The way that collection agencies work, they pass their accounts amongst each other to try to toll the statute of limitations, which in most cases is four years. Contact a local attorney.
A creditor cannot collect on a debt forever. A lawsuit attempting to collect a debt must be commenced within a certain time after the debt becomes due. The law governing the length of time within which a collection lawsuit must be started is called a "staute of limitation". Statues of limitation vary from state to state and among different kinds of debts. You need to ask a lawyer who practices in the state whose law governs your obligation to pay the utility bill whether this bill is too old. Many factors will determine whether this 13 year old bill is too old to collect or not. If the bill is being handled by a collection agency, their attempts to collect may be a violation of the Fair Debt Collection Practices Act (FDCPA) if the bill is too old. Again, you should contact a lawyer who practices in the area of consumer law and/or the FDCPA to deterrmine what your rights may be.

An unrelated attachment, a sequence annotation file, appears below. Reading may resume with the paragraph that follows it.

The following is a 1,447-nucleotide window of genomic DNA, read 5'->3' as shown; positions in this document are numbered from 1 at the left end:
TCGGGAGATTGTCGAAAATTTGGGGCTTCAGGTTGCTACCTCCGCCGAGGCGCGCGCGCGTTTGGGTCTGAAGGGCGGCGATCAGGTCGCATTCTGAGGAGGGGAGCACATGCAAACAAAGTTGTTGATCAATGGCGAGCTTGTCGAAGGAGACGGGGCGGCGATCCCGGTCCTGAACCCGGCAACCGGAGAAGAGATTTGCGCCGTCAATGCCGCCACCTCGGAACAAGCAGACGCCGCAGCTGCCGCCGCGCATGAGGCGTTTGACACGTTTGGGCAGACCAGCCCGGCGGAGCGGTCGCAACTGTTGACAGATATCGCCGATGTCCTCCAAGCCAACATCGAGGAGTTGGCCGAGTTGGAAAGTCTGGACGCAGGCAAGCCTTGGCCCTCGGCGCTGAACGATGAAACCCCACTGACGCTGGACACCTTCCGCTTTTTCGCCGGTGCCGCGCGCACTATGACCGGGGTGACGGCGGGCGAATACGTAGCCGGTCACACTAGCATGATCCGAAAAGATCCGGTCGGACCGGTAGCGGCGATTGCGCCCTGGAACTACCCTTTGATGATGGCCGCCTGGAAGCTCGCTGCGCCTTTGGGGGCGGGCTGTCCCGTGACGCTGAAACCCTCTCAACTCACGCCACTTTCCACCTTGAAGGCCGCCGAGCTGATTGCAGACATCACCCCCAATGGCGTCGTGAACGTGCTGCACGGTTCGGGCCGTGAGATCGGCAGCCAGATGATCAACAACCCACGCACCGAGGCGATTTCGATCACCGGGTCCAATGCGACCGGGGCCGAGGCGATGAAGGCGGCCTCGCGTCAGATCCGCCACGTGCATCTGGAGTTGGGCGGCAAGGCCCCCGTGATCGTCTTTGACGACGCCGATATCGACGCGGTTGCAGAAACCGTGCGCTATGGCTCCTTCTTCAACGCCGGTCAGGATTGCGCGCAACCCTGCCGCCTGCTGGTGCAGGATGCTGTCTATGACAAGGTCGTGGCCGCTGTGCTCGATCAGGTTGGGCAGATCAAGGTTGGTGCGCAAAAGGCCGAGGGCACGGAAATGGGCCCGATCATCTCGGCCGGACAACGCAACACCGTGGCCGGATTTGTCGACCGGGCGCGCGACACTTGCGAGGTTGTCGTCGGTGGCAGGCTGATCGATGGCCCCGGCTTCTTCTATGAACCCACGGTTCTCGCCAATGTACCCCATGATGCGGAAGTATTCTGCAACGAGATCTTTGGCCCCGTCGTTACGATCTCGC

I agree with Cass Weil that a Fair Debt Collection Practices Act (FDCPA) violation may have occurred if the debt is no longer valid and misleading representations have been made by the collection firm. If so, you may be able to seek $1000.00 in damages, in addition to actual damages and your attorney fees. This is a good example of a case that should be taken to an attorney for a free consultation. An attorney should be able to review the written correspondence you have had with the debt collector and discuss the details of your situation to determine whether you have a defense or possible claim against the debt collector.